Moments of rest, glimpses of laughter are treasured along the road.
"Cursing the quest, courting disaster, measureless nights forbode."
In Dan Fogelberg's song those two lines are reversed. But I am so taken by the gifts of laughter and rest, I have to use that as the title for this post.
I take risks. I drive through blizzards. I get up when I should stay down. I persevere when I should get the hell out of Dodge. So it may not surprise you that I left on this long trip without all of the necessary funds in place. The proverbial check was in the mail. It really was.
But it wasn't. And it isn't. That was not the motivation for staying with people. The people, these very ones, were the motivation for staying with these people, to learn from them more about the gifts of grace and graciousness. These wonderfully gracious hosts and friends were the point and the impetus for the trip.
I did not, however, have arrangements for every night. I wanted it that way. Indecision is the key to flexibility. A lack of planning creates open space.
Flexibility, I've got it! Open space, open indeed.
This is a good thing and a bad thing. I couldn't live with it all the time. But I'm living with it some of the time and it is reminding me of the power of synchronicity -- of recognizing the magical mystical quality in an unexpected moment, a new friendship, chaos. The power of putting two unpredicted people or qualities or moments together and seeing something totally new, absolutely brand new! come to life and grow.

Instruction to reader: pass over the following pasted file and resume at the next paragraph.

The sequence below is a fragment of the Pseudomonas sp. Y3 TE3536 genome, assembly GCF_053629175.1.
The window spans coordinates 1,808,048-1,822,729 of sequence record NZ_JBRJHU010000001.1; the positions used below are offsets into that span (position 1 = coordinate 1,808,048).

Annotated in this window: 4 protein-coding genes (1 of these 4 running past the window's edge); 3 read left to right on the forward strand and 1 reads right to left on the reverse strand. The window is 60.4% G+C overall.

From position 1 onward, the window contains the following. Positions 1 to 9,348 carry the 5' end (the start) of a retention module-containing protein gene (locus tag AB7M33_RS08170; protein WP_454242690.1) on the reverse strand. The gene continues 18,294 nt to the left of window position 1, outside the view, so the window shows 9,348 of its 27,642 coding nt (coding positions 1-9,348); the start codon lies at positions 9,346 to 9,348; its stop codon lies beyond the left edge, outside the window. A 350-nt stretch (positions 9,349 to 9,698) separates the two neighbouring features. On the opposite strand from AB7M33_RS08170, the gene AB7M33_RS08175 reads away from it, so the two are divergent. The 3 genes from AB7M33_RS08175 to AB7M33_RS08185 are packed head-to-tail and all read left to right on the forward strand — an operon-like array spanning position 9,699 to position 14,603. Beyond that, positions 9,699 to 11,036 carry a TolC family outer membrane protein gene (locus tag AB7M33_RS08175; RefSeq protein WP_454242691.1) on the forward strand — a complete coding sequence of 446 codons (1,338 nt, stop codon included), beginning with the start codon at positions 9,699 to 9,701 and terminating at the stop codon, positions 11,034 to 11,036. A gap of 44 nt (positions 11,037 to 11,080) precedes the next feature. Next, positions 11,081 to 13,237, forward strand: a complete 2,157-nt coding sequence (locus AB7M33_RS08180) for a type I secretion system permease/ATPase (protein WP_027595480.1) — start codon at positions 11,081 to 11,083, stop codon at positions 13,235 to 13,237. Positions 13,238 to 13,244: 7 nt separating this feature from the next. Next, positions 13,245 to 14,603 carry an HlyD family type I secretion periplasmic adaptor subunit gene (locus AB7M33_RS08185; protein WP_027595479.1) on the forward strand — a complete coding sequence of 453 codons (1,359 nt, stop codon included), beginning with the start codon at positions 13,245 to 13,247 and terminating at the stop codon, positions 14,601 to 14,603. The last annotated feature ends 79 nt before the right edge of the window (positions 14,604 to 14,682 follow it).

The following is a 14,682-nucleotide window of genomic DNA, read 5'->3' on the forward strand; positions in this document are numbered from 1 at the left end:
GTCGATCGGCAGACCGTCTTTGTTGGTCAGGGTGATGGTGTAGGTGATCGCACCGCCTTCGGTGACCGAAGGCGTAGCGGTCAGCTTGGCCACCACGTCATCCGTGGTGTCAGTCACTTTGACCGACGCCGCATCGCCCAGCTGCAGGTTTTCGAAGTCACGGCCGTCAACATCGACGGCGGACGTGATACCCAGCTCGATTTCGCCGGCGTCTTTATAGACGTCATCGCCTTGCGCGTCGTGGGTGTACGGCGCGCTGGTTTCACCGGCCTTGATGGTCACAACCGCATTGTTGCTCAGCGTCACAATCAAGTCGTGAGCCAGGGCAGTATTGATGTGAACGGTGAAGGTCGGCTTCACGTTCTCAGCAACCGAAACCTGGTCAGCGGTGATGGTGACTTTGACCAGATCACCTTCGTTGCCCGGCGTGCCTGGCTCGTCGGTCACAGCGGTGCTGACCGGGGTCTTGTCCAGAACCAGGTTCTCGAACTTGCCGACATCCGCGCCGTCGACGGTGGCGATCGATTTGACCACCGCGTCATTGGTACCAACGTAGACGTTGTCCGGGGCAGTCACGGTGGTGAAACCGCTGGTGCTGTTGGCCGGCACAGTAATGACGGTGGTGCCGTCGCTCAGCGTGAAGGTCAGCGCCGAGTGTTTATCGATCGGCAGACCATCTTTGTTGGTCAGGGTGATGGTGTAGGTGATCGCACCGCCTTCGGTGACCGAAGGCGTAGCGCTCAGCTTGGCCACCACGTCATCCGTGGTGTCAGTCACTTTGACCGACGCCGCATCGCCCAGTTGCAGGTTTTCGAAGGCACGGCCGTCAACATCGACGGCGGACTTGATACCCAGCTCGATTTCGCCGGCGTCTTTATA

My life has been changed irrevocably already in these two and a half weeks. And not in the ways I might have anticipated. I have cursed the quest: the empty wallet, the skipped meal, spending the night in a Service Plaza/truck stop and my car. And I have courted disaster: driving in Boston! taking all the roads not taken, normally.
What have I learned? It's more fun if you have the money to play mini-golf, or watch the whales, or sleep in a bed (or sofa) every night. But I've also learned that it is survivable to just sit on the bench and watch the golf, to anticipate whale-watching on the next trip, and to become one with my car.
And most important, I've learned that people are kind. Generous. A guy just gave me three quarters yesterday to park in Harvard Square instead of trading me for my times. I left Nantucket with one mongo cinnamon roll to last for days. Friends missed work, drove across town, complicated their own lives in order to enrich mine.
After experiencing great evil, this is no small thing: to learn that people are kind, more than kind, generous. That people will go far out of their way for you. That even though you learned to not be trusting, there are more trustworthy people in the world that you ever dreamed.
When one encounters great mercy, gutsy generosity, and pure grace, one relaxes, leans into life in a more trusting way, gives away more because more is coming in. And then, it is simply inspiring.
This is an advanced degree program, if you want to put it that way.